CEOs have a rosy view of data initiatives – Executives other than the CEO, and especially lower-level managers, see the current status and benefits of data initiatives far differently than the CEO. While 47 percent of CEOs believe that all employees have access to the data they need, only 27 percent of all respondents agree that they do. Similarly, 43 percent of CEOs think relevant data are captured and made available in real time, compared to 29 percent of all respondents. CEOs are also more likely to think that employees extract relevant insights from data – 38 percent of them hold this belief, as compared to 24 percent of all respondents and only 19 percent of senior vice presidents, vice presidents and directors.
Converting data into insights is still a struggle – Many companies have invested significantly in gathering vast amounts of data, yet they still struggle to extract insights, put them to work for the business, and create truly data-driven organizations. When it comes to capturing and disseminating important business data, 57 percent of respondents believe their company does a poor job. The issue is significantly more pronounced among underperforming, less innovative, and less technology-reliant companies. There is little disagreement that access to necessary data and ability to convert it into actionable insights are the greatest obstacles to data adoption and utilization.
Data are unequally available even within data-driven and top-performing companies – Data are not equally available even within the most data-driven and top-performing companies. Two-thirds of respondents agree that some departments have much better access to data than others. This situation is particularly acute among companies with $500 million in annual revenue or more. While CEOs are less aware of the problem (only half agree it is the case), lower-level managers are very vocal about it. Eight in 10 senior vice presidents, vice presidents and directors agree that data are unequally available. At the same time, 42 percent of respondents find access to data cumbersome and not user-friendly, which further exacerbates the data-availability problem.
There’s an abundance of internal data and a dearth of external customer and market data – Respondents reported an abundance of useful internal, daily transaction data. But external data like customer demographics, behavioral patterns and market data are less widely available.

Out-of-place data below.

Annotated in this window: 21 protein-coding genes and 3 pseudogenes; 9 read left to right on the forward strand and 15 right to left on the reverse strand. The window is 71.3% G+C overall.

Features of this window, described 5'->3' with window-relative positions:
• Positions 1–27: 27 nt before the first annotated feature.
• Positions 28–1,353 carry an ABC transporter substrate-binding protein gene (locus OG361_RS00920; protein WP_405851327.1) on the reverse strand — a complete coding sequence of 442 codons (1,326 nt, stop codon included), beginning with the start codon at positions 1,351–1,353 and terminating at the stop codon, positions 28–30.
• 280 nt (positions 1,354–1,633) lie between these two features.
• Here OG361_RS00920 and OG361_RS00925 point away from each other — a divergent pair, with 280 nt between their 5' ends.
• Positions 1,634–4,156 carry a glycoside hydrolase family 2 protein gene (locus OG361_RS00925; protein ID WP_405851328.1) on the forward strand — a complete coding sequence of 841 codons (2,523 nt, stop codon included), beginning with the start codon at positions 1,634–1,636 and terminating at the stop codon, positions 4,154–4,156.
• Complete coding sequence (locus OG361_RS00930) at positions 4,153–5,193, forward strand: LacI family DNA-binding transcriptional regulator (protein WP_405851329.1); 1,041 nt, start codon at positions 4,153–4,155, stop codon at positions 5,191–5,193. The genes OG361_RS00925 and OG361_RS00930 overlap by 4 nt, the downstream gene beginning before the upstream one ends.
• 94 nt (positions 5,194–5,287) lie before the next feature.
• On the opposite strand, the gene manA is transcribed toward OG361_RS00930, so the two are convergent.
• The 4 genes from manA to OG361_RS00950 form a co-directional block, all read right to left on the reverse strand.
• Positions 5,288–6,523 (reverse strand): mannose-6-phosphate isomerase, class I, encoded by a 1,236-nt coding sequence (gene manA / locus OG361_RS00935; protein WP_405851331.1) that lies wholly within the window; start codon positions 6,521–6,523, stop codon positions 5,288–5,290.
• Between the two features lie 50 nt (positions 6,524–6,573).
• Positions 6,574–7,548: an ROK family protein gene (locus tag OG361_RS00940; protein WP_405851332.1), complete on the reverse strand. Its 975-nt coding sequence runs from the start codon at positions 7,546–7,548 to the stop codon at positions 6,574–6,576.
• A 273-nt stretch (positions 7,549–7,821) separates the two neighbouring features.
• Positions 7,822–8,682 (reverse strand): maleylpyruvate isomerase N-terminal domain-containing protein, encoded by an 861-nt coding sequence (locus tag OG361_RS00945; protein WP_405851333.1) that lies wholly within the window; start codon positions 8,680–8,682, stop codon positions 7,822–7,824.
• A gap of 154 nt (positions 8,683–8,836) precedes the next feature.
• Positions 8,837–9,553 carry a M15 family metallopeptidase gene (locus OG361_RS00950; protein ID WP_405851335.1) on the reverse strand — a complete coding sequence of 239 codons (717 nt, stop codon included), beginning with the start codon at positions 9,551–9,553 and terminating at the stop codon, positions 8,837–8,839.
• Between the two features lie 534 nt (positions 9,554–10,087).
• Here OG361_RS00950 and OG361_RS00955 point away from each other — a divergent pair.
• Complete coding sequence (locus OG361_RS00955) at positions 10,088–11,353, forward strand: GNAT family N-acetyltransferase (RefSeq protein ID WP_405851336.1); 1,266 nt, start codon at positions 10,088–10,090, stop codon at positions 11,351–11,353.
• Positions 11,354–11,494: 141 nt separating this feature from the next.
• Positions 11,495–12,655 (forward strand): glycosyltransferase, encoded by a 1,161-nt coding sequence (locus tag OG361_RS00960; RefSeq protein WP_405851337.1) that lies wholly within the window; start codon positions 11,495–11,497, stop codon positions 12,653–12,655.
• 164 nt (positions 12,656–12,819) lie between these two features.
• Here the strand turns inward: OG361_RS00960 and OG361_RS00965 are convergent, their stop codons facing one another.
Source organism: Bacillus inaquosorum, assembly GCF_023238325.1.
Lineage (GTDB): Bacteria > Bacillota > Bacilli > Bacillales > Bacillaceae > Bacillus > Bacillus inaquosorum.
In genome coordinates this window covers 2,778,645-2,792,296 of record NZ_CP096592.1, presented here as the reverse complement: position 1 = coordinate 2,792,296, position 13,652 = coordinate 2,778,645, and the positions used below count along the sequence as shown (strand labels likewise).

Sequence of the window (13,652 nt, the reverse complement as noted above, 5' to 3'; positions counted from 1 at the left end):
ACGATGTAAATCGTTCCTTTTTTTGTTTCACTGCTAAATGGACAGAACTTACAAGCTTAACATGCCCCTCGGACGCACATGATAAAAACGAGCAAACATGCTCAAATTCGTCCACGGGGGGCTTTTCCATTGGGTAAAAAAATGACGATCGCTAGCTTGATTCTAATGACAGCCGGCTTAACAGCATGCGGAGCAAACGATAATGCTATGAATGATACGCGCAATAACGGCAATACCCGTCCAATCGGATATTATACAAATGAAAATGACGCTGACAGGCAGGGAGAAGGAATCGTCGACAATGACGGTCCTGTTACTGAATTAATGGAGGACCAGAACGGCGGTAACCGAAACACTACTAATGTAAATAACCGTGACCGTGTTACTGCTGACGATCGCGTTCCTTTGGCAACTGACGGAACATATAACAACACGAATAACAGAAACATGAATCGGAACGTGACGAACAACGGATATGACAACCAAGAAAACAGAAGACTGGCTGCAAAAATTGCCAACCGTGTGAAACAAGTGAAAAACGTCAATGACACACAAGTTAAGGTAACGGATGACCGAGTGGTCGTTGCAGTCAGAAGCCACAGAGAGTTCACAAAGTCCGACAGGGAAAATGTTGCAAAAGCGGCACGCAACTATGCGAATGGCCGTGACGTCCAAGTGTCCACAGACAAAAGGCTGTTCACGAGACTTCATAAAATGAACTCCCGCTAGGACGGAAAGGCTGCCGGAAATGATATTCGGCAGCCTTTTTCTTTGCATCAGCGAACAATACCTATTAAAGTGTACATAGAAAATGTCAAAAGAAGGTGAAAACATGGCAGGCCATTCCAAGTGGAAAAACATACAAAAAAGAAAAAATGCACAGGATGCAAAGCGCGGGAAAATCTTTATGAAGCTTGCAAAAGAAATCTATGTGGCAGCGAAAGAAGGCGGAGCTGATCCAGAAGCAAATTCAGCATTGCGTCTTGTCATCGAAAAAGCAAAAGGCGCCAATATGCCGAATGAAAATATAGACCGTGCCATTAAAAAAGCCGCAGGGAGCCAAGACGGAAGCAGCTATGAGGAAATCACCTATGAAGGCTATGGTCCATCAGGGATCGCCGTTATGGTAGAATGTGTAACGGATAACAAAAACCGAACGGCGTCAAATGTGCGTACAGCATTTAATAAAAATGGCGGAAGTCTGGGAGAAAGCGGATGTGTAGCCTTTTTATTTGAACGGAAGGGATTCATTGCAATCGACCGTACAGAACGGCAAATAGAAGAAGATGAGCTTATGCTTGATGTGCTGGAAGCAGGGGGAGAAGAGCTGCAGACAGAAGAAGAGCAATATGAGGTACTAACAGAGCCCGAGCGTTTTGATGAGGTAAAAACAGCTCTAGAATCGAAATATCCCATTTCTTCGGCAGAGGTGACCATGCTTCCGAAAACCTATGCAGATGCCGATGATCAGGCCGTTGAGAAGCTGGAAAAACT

“Opportunities for analytics are expanding every day,” said Teradata Chief Analytics Officer Bill Franks. “Transforming from gut-led to data-driven requires cultural changes and because companies are struggling in this area, they are missing opportunities.”
The successful data-driven organization
Some clues as to why top-performing companies are more successful emerge from the survey: Among top performers —respondents who say their companies “significantly” or “somewhat” outperform in profitability — 63 percent say data initiatives are launched and driven by their corporate leadership and 41 percent have a centralized data and analytics group responsible for introducing and implementing data initiatives. Of those who say their companies underperform in profitability, those numbers are 38 percent and 28 percent respectively.
There is also a high correlation between a company’s tendency to rely on data when making decisions and its profitability and ability to innovate. Data-driven companies are more likely to generate higher profits than their competitors reporting a low reliance on data. They are also twice as likely to report they have a culture of creativity and innovation. Access to data and quantitative tools that convert numbers to insights are two to three times more common in data-centric companies. And, they are much more likely to reap the benefits of data initiatives – from increased information sharing to greater collaboration to better quality and speed of execution.
Companies that outperform their competitors also are much better at extracting the benefits of data. Seven in 10 of them agree that information and knowledge is shared quickly and freely in their company, compared to one-third of underperformers. Slightly more than half of the superior performers have seen better collaboration across business units and believe quality and speed of execution have improved, compared to three in 10 underperformers who believe quality and speed of execution have improved, and only one in four who say quality and speed of execution have improved.
Who took the survey?
The survey was conducted in the autumn of 2014. It reached 362 respondents: 47 percent from North America, 26 percent from Asia-Pacific, and 27 percent from Europe. Respondents held a variety of functional roles: 29 percent were in general management, while 16 percent were in finance, 16 percent in marketing and sales, and 14 percent in strategy and business development, among others. Fifteen percent of respondents were chief executives or presidents, 29 percent were in other C-level roles, 25 percent were managing directors, executive directors or heads of business units, and 31 percent were vice president, senior vice presidents, or directors.